Well, we’re midway through August already and the word amongst cruisers is that this summer is unseasonably cool compared to summers past – thankfully! We feel bad for S/V Adventurer who must have been in Bahía Concepción during a hot spell, which pushed them to the brink and caused them to pack it in for the season, because, as of today anyway, it’s been a pretty magical summer. Don’t get me wrong, it’s HOT, but there are breezes (sometimes more than we’d like – e.g., chubascos and elefantes) and the water temperatures are pretty spectacular. Sure, there have been places where it was dead calm and the water wasn’t so refreshing, but overall, we’re (mostly) in dreamland (see “Exceptions” below).
Between Santa Rosalía and Bahía de los Ángeles, we made much-too-quick-stops in Bahía San Francisquito, where we encountered pods of pilot whales along the way, spied a black-tipped reef shark and waited out massive bee swarms in the anchorage; Isla Salsipuedes where we saw a hammerhead shark (!) in the crystal blue waters, but we didn’t stop because of the current and unfavorable wind direction (and the hammerhead shark); Isla Partida (yes, another Isla Partida), which is known for its massive bird rookeries; the Animas Slot, where we found out later that maybe shouldn’t have anchored there – it was amazing, by the way; and Ensenada el Quemado, where again, we were swarmed by bees, but enjoyed a walk on a vast sandy beach and perfect water temps.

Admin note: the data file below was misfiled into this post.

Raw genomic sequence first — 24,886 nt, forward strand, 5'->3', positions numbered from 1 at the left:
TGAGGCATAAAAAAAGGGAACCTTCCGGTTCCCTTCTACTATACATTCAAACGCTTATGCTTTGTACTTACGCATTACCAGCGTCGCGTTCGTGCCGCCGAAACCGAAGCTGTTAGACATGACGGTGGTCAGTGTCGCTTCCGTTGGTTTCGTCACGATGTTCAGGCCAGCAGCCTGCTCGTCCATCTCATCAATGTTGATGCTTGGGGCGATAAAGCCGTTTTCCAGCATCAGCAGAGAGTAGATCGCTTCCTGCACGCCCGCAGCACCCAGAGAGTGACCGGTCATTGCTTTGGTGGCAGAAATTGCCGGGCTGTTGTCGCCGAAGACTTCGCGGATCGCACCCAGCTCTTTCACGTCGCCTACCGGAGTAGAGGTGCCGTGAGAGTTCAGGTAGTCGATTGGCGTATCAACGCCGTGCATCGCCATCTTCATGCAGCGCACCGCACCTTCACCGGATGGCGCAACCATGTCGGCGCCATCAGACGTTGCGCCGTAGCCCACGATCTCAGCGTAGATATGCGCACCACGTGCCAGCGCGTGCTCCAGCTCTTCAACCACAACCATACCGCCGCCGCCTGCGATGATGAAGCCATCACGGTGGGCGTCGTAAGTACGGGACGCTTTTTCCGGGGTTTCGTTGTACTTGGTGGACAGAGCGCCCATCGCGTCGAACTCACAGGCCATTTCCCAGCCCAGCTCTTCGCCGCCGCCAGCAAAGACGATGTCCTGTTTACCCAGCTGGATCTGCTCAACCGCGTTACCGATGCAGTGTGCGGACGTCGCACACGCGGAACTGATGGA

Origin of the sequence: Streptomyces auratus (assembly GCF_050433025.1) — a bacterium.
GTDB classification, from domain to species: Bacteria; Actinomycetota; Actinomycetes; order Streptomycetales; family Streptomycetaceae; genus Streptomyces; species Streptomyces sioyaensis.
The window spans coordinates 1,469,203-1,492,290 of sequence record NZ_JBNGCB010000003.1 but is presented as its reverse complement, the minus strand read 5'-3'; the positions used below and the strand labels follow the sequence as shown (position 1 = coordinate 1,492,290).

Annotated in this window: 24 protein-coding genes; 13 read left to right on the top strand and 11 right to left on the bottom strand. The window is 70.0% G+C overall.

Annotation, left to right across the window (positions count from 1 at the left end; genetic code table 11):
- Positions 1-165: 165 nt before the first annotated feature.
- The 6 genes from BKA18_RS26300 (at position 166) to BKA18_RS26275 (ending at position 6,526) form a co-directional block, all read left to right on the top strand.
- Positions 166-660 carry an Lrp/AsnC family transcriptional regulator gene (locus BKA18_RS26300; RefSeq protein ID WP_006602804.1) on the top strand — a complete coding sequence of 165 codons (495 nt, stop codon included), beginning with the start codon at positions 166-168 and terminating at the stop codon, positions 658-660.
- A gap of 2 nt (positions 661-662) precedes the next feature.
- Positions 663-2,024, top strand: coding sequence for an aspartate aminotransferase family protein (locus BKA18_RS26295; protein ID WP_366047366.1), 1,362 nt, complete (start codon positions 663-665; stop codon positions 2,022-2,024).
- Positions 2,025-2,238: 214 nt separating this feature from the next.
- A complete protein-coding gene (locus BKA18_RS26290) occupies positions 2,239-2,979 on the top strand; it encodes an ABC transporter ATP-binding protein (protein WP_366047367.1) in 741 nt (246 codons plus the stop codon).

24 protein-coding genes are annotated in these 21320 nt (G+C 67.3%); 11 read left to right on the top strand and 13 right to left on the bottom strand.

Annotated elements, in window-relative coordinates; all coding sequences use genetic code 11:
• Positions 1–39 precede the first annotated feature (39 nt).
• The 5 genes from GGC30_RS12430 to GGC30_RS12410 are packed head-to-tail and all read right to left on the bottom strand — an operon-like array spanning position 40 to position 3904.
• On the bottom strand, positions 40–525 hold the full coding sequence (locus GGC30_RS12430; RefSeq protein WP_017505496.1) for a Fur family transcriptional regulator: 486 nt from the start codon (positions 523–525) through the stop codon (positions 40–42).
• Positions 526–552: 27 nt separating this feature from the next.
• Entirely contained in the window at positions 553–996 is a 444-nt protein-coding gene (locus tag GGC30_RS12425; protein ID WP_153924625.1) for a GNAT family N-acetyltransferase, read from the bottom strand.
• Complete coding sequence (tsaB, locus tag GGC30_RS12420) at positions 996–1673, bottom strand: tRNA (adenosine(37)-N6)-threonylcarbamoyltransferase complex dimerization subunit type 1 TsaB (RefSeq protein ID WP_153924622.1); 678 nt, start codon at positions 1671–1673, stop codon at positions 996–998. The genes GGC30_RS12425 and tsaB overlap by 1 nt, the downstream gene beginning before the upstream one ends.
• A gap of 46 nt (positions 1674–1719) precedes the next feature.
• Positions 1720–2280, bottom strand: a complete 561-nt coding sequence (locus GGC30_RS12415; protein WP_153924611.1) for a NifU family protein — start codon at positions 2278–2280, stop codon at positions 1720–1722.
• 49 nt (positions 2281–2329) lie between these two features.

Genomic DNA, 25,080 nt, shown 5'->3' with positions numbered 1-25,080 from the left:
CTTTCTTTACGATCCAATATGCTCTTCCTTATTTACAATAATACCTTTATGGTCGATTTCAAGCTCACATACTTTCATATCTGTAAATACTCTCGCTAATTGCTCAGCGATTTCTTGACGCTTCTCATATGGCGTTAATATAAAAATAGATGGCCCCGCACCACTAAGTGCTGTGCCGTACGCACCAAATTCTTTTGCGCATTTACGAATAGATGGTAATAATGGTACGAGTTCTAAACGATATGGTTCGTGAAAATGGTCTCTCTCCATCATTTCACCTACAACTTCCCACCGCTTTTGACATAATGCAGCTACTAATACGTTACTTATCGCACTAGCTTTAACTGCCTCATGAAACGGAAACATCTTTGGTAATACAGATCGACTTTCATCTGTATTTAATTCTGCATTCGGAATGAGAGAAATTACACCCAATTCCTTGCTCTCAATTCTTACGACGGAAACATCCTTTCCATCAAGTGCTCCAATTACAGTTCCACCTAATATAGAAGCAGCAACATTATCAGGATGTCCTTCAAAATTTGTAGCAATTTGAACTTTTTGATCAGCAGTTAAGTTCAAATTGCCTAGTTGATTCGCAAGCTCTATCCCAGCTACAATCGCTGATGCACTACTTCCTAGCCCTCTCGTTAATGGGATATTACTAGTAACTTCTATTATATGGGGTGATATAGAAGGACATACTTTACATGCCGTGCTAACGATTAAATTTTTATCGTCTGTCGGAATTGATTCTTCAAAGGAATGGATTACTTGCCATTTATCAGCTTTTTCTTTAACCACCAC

Then it was off to the Village at BLA for work and provisioning, and just as we were dropping the hook, a small (~9 feet) whale shark swam along side FL and made our hearts jump. It hung around for a bit, foraging and swimming around haphazardly, so Rand decided it was GoPro time (see the vid)! Such a beautiful and special experience.
After a couple days in the Village, we made the short jump up to La Gringa at the north end of the bay for a full moon party with a handful of other cruisers, including S/V Linger Longer, S/V Dazzler, S/V Slipper, S/V Tappan Zee, S/V Manta, and S/V Volare, and Pauline, who lives ashore in BLA. The party entailed clambering onto floaties and sluicing on the outgoing tide from the small lagoon there (OMG, soooooo fun! See the vid!) and a potluck ashore at sundown. We spent a couple of lovely days chillin’ with our brethren, sluicing, sharing meals and stories, and swimming in the coolish water of La Gringa. So nice.